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What Is Gastroparesis

August is Gastroparesis Awareness Month. You are probably asking what is gastroparesis and thinking because it starts with gastro it must have something to do with the stomach. If that is the case, you are correct. Gastroparesis is a condition in which the stomach does not empty properly into the intestines. There is no evidence of blockage or obstruction, which makes it pretty scary.

Gastroparesis can occur in children or adults, but women and diabetics seem to be most at risk. In most cases, the cause is unknown. The following symptoms may lead your doctor to carry out a number of tests for gastroparesis:

Nausea and/or vomiting
Retching – dry heaves
A feeling of fullness after a normal sized meal
The person may be unable to finish a meal due to satiety -early fullness
These symptoms usually occur during and after a meal.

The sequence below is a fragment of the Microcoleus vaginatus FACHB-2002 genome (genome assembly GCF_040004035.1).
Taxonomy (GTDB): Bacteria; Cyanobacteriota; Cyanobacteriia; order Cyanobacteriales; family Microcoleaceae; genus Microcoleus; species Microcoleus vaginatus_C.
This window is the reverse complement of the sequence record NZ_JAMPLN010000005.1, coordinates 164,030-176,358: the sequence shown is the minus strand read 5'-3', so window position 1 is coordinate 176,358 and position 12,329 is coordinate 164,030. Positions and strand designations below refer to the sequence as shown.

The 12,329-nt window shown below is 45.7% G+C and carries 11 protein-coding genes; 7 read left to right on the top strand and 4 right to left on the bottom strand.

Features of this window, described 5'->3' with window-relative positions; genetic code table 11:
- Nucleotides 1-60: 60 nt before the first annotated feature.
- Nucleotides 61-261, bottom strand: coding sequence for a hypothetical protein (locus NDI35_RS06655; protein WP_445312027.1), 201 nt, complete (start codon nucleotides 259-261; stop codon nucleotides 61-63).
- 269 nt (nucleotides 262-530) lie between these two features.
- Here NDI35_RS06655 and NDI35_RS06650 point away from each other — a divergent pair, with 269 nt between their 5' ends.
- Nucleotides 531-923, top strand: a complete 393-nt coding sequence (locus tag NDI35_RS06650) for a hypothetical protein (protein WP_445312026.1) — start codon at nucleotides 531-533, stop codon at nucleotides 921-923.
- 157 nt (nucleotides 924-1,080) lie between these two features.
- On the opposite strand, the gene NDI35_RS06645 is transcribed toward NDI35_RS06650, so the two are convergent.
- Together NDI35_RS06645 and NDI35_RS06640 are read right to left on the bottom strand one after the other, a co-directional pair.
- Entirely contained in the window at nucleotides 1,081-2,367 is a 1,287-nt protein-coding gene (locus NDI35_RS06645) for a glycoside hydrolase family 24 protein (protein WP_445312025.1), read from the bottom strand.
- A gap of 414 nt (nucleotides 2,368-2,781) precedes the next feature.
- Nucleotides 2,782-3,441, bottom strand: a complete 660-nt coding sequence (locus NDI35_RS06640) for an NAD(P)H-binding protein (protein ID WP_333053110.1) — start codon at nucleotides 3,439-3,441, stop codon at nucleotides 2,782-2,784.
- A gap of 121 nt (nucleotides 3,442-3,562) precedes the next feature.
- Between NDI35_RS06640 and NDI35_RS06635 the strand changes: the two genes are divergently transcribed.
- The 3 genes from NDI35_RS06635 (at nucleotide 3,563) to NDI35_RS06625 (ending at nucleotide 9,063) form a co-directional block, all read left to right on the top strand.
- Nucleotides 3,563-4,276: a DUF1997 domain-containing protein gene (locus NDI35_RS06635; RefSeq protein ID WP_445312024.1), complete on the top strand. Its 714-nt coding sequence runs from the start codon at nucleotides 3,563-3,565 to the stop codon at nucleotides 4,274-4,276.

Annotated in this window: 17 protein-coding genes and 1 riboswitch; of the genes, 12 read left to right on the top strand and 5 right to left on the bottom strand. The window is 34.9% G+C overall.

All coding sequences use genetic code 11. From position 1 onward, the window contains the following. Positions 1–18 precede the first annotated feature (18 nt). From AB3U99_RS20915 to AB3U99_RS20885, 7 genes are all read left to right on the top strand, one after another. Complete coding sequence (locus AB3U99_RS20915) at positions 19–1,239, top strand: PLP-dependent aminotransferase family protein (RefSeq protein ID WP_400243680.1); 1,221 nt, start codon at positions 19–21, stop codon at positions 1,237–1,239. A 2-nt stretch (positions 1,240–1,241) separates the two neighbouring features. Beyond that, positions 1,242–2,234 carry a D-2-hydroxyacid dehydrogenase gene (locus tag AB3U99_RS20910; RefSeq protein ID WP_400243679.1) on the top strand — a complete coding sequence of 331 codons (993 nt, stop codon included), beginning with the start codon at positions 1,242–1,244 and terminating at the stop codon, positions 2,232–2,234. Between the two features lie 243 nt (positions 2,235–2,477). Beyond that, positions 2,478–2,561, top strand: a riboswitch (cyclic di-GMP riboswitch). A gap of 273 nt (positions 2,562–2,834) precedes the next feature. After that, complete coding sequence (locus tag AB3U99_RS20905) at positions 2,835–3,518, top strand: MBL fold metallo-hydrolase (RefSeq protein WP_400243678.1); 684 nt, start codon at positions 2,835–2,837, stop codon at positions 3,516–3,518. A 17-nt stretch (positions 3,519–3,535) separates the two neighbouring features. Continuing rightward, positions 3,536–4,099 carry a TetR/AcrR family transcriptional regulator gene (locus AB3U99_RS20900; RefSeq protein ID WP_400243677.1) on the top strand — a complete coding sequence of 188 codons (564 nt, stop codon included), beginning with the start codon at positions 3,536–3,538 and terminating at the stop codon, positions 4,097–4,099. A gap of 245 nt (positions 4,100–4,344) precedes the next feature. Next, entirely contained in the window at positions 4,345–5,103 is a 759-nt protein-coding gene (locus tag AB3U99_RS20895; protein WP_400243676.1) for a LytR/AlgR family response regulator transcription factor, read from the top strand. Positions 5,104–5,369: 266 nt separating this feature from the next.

Treatments

If your symptoms are mild, they can be controlled with dietary and lifestyle adjustments. Moderate symptoms may be treated with medications to stimulate motility – movement of food into the intestines – and/or reduce nausea and vomiting. If your symptoms are severe and difficult to treat, you may need additional treatments, including surgery, to maintain nutrition or reduce symptoms.

The following tips can help you cope better with gastroparesis:

Work with a qualified dietician or health practitioner to design a dietary plan just for you.
Eat 4 – 6 small meals low in fat and fiber.
Lean meat, eggs and peanut butter are good protein sources.
If you are diabetic, pay special attention to controlling your blood glucose level.
Select foods that are easily chewed and chew well before swallowing.
Avoid coarse fruits and vegetables, fruits with seeds and tough skins or husks that are difficult to digest.
Avoid carbonated beverages, alcohol and cigarettes.
Boost your nutritional intake with caloric drinks, protein shakes or protein bars.

No single treatment helps everyone with gastroparesis. All drugs and medications carry side effects, some of which may be unavoidable. It is important that you work closely with your doctor to help alleviate or reduce your symptoms. And remember, the information in this blog post is not meant to be taken as medical advice. If you suffer from this or any other disease, please consult with your doctor before making a medical decision.

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